Facebook users have begun to see whether they're among the 87 million people whose information may have been compromised for use by a political research firm. For some, the news is good: "It doesn't appear your Facebook information was shared with Cambridge Analytica."
The notifications are appearing on Facebook's page about users' exposed data. The company had also said it would put the information at the top of users' news feed.
Since Facebook began notifying people this week whether they had ever logged in to the "This Is Your Digital Life" app, which has been linked to the exposure of tens of millions of records for political research, people have been sharing the news of whether their data was put at risk.
Facebook is making the information available as its co-founder and CEO, Mark Zuckerberg, testifies before Congress this week about his company's privacy practices — and how the practices may have been used by Cambridge Analytica, a data mining firm that worked for President Trump's campaign.
For some, the news about their Facebook data is complicated. While the worst-case scenario may be the realization that one had logged themselves in — perhaps at the goading of a well-meaning friend or relative — for others, the verdict is less clear.
"Based on our investigation, you don't appear to have" logged in to the app before it was removed in 2015, one notice reads — before continuing, "However, a friend of yours did log in."
The message goes on to say that information from the user's public profile, in addition to their page "likes," their birthday and current city, were "likely shared with 'This Is Your Digital Life.' "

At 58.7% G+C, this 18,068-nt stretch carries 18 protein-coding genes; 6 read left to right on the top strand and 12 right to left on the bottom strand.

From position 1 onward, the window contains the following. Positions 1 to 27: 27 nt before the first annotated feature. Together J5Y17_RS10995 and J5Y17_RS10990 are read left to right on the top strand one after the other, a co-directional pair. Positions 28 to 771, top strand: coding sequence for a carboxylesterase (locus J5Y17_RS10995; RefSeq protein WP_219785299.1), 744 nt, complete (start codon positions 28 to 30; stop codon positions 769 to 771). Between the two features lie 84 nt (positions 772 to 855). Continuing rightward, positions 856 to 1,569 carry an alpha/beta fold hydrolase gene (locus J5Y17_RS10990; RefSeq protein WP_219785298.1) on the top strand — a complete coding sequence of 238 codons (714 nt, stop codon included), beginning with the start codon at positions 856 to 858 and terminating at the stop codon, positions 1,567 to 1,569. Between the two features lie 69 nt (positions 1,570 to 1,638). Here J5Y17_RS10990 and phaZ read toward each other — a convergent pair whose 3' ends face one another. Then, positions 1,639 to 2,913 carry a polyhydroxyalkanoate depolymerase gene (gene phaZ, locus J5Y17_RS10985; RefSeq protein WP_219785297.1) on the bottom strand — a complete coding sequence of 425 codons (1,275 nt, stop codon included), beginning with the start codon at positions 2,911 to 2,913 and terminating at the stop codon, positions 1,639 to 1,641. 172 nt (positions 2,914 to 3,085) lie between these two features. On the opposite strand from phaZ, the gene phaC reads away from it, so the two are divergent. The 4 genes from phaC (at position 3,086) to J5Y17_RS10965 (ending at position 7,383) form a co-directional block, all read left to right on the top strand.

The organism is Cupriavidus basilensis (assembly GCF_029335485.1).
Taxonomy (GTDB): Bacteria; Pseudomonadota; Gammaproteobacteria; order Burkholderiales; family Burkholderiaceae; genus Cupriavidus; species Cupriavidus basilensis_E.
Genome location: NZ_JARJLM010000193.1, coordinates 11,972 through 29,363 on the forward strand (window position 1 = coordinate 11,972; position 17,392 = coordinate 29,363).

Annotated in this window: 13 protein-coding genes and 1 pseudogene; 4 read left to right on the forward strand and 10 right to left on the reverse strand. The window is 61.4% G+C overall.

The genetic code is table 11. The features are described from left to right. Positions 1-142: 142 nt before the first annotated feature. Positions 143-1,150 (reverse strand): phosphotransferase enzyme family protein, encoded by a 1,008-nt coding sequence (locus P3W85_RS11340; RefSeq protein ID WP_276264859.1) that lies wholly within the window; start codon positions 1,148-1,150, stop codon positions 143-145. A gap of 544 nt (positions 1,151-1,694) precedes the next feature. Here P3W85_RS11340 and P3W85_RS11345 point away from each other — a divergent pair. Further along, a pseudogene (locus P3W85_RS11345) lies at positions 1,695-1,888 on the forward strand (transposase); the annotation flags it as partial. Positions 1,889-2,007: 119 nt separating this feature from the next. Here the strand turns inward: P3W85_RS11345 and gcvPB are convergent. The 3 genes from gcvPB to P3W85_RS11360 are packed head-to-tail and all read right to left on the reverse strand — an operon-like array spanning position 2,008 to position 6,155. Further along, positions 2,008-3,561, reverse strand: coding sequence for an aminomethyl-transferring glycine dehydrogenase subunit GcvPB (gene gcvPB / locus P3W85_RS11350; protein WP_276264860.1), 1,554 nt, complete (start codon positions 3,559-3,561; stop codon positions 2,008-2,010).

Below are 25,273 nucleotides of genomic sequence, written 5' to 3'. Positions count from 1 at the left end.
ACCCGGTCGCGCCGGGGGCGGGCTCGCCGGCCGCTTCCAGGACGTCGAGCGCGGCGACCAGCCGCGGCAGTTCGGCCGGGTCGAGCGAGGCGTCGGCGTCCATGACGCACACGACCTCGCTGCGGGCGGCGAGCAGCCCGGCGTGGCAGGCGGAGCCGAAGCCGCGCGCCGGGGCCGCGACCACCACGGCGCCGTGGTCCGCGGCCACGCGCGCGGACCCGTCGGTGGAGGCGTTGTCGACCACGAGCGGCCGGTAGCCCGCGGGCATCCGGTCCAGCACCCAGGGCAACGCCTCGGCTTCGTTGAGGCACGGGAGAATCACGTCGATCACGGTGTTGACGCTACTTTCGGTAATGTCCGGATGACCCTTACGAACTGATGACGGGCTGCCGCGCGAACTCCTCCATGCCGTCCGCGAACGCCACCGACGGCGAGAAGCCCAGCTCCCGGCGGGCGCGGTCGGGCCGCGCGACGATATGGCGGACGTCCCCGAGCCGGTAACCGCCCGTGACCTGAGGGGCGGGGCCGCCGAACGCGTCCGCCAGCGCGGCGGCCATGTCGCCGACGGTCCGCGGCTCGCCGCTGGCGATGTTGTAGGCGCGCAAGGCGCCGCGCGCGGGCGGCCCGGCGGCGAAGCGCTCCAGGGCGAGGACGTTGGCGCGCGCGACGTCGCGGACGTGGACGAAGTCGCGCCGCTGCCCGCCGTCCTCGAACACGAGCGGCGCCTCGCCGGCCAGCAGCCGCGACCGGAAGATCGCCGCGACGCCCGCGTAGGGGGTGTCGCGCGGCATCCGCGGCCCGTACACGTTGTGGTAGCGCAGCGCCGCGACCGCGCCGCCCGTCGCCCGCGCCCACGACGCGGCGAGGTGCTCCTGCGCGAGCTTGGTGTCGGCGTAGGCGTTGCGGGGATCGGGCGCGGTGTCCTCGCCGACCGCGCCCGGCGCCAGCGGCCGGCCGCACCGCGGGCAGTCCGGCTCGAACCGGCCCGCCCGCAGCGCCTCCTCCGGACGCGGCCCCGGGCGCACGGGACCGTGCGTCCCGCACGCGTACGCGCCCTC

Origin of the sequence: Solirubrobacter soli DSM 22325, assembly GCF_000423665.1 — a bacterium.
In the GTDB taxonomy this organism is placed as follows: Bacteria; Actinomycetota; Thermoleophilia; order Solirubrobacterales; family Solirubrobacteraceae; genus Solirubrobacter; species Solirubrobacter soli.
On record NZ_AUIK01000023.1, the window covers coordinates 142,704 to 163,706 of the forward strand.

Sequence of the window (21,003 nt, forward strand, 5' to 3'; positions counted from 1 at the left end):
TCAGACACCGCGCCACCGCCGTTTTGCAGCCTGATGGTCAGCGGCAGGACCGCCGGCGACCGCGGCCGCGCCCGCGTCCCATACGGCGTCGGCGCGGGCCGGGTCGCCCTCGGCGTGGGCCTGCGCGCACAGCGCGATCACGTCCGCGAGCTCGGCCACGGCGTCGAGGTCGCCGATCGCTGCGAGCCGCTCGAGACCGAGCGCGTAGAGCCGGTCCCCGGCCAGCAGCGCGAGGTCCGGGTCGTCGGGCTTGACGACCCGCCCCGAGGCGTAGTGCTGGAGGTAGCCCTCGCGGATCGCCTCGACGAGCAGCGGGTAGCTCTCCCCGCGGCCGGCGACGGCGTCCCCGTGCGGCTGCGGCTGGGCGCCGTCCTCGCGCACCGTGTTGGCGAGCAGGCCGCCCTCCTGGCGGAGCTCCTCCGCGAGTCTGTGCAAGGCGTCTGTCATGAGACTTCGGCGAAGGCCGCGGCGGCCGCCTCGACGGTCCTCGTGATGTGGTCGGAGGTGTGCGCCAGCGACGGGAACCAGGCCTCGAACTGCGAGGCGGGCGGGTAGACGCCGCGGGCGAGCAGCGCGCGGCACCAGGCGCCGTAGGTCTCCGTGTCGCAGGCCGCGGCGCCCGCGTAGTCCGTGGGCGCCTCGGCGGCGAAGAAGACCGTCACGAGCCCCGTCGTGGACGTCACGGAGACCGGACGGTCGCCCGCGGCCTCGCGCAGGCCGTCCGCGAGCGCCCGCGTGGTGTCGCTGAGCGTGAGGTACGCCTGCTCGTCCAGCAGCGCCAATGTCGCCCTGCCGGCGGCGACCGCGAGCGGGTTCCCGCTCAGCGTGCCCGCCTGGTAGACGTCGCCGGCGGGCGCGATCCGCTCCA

The notice adds that a "small number of people" who logged into the app also shared their own news feed, posts and messages — meaning that the affected user's posts and messages may also have been included, along with their hometown.
In addition to the Cambridge Analytica data results page, here are some other ways to check settings and access on Facebook:
On that page, users can see and/or edit the type of information that is shared from their account. They can also remove any apps or websites they no longer want to have access to their information.
Note: Even for many apps and sites that have either expired or been removed, Facebook says they "may still have access to info you previously shared, but can't make additional requests for private info."
In sections from "Your interests" to "Your information" and the broad "Ad settings," users can adjust which types of ads they see — and, by hovering over an advertiser's logo, they can remove that company.
Users can also decide which information Facebook can use to show ads that are intended to reach certain audiences — from relationship status to profession, education and employer.
The listings of "Advertisers you've interacted with" names the companies, promotional campaigns and other entities that are "running ads using a contact list they uploaded that includes contact info you shared with them or with one of their data partners."
Clicking "Remove" on one of those advertisers merely hides their ads — it doesn't remove a user from the contact list that initially generated the connection via Facebook.
Here, users can tailor who can see their profile, photos and posts. Based on privacy settings, Facebook also allows users to control what gets posted to their timeline — and to see what others can see when they look at their profile, by using the "View As" tool.